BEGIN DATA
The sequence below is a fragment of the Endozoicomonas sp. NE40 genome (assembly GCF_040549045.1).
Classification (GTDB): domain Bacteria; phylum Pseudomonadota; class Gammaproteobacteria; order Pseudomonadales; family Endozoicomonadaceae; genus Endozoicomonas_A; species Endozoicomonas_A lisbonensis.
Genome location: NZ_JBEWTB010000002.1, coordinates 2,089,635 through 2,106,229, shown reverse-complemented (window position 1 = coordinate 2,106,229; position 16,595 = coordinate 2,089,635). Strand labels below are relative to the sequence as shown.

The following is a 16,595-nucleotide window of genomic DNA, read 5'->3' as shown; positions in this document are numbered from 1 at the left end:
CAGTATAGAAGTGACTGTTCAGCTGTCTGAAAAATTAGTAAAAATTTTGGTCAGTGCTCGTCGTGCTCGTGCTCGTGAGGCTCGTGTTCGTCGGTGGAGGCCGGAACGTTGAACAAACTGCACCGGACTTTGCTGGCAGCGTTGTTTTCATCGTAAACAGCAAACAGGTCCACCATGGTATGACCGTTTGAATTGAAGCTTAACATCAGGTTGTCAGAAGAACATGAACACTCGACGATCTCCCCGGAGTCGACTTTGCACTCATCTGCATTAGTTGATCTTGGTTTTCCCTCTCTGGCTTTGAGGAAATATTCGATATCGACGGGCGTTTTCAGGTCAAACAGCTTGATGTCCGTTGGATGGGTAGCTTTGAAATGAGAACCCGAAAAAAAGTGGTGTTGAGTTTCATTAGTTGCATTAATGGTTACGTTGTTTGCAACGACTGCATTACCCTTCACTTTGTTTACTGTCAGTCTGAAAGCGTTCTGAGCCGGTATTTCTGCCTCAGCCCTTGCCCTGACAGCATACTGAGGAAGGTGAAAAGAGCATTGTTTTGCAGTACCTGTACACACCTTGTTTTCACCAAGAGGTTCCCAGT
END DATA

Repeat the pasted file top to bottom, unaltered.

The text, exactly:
The sequence below is a fragment of the Endozoicomonas sp. NE40 genome (assembly GCF_040549045.1).
Classification (GTDB): domain Bacteria; phylum Pseudomonadota; class Gammaproteobacteria; order Pseudomonadales; family Endozoicomonadaceae; genus Endozoicomonas_A; species Endozoicomonas_A lisbonensis.
Genome location: NZ_JBEWTB010000002.1, coordinates 2,089,635 through 2,106,229, shown reverse-complemented (window position 1 = coordinate 2,106,229; position 16,595 = coordinate 2,089,635). Strand labels below are relative to the sequence as shown.

The following is a 16,595-nucleotide window of genomic DNA, read 5'->3' as shown; positions in this document are numbered from 1 at the left end:
CAGTATAGAAGTGACTGTTCAGCTGTCTGAAAAATTAGTAAAAATTTTGGTCAGTGCTCGTCGTGCTCGTGCTCGTGAGGCTCGTGTTCGTCGGTGGAGGCCGGAACGTTGAACAAACTGCACCGGACTTTGCTGGCAGCGTTGTTTTCATCGTAAACAGCAAACAGGTCCACCATGGTATGACCGTTTGAATTGAAGCTTAACATCAGGTTGTCAGAAGAACATGAACACTCGACGATCTCCCCGGAGTCGACTTTGCACTCATCTGCATTAGTTGATCTTGGTTTTCCCTCTCTGGCTTTGAGGAAATATTCGATATCGACGGGCGTTTTCAGGTCAAACAGCTTGATGTCCGTTGGATGGGTAGCTTTGAAATGAGAACCCGAAAAAAAGTGGTGTTGAGTTTCATTAGTTGCATTAATGGTTACGTTGTTTGCAACGACTGCATTACCCTTCACTTTGTTTACTGTCAGTCTGAAAGCGTTCTGAGCCGGTATTTCTGCCTCAGCCCTTGCCCTGACAGCATACTGAGGAAGGTGAAAAGAGCATTGTTTTGCAGTACCTGTACACACCTTGTTTTCACCAAGAGGTTCCCAGT